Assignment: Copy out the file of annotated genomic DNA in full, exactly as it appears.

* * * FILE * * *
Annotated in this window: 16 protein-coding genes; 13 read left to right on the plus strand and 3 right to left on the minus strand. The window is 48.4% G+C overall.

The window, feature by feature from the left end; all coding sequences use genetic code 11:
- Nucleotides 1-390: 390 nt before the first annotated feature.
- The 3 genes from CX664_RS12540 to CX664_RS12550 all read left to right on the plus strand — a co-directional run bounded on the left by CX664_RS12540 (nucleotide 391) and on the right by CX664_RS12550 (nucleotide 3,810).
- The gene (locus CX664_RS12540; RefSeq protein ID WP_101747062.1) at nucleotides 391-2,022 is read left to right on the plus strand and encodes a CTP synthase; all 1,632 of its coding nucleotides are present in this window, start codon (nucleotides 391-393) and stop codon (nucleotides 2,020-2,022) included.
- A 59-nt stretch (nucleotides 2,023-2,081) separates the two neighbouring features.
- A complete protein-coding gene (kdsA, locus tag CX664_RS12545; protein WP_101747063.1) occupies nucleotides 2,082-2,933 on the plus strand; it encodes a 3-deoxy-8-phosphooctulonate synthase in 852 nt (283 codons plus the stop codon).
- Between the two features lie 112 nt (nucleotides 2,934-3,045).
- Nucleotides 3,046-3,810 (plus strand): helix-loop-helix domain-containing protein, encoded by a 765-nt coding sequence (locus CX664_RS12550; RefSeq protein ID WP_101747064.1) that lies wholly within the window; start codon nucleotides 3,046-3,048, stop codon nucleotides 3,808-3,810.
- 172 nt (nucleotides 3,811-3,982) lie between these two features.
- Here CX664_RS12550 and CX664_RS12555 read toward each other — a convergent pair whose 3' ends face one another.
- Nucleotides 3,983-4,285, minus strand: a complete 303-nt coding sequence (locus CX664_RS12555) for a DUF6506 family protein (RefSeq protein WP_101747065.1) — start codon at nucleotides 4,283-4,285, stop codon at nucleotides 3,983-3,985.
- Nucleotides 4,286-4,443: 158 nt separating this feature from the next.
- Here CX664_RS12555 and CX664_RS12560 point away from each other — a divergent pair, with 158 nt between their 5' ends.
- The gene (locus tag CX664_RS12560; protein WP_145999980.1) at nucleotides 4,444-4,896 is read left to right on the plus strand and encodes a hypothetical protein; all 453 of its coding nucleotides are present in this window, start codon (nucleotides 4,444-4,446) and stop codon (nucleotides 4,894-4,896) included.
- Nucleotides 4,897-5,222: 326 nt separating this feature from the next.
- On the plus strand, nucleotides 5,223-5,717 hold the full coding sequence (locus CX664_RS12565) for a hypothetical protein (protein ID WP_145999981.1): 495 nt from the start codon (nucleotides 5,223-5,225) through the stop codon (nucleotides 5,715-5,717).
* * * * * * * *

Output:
Annotated in this window: 16 protein-coding genes; 13 read left to right on the plus strand and 3 right to left on the minus strand. The window is 48.4% G+C overall.

The window, feature by feature from the left end; all coding sequences use genetic code 11:
- Nucleotides 1-390: 390 nt before the first annotated feature.
- The 3 genes from CX664_RS12540 to CX664_RS12550 all read left to right on the plus strand — a co-directional run bounded on the left by CX664_RS12540 (nucleotide 391) and on the right by CX664_RS12550 (nucleotide 3,810).
- The gene (locus CX664_RS12540; RefSeq protein ID WP_101747062.1) at nucleotides 391-2,022 is read left to right on the plus strand and encodes a CTP synthase; all 1,632 of its coding nucleotides are present in this window, start codon (nucleotides 391-393) and stop codon (nucleotides 2,020-2,022) included.
- A 59-nt stretch (nucleotides 2,023-2,081) separates the two neighbouring features.
- A complete protein-coding gene (kdsA, locus tag CX664_RS12545; protein WP_101747063.1) occupies nucleotides 2,082-2,933 on the plus strand; it encodes a 3-deoxy-8-phosphooctulonate synthase in 852 nt (283 codons plus the stop codon).
- Between the two features lie 112 nt (nucleotides 2,934-3,045).
- Nucleotides 3,046-3,810 (plus strand): helix-loop-helix domain-containing protein, encoded by a 765-nt coding sequence (locus CX664_RS12550; RefSeq protein ID WP_101747064.1) that lies wholly within the window; start codon nucleotides 3,046-3,048, stop codon nucleotides 3,808-3,810.
- 172 nt (nucleotides 3,811-3,982) lie between these two features.
- Here CX664_RS12550 and CX664_RS12555 read toward each other — a convergent pair whose 3' ends face one another.
- Nucleotides 3,983-4,285, minus strand: a complete 303-nt coding sequence (locus CX664_RS12555) for a DUF6506 family protein (RefSeq protein WP_101747065.1) — start codon at nucleotides 4,283-4,285, stop codon at nucleotides 3,983-3,985.
- Nucleotides 4,286-4,443: 158 nt separating this feature from the next.
- Here CX664_RS12555 and CX664_RS12560 point away from each other — a divergent pair, with 158 nt between their 5' ends.
- The gene (locus tag CX664_RS12560; protein WP_145999980.1) at nucleotides 4,444-4,896 is read left to right on the plus strand and encodes a hypothetical protein; all 453 of its coding nucleotides are present in this window, start codon (nucleotides 4,444-4,446) and stop codon (nucleotides 4,894-4,896) included.
- Nucleotides 4,897-5,222: 326 nt separating this feature from the next.
- On the plus strand, nucleotides 5,223-5,717 hold the full coding sequence (locus CX664_RS12565) for a hypothetical protein (protein ID WP_145999981.1): 495 nt from the start codon (nucleotides 5,223-5,225) through the stop codon (nucleotides 5,715-5,717).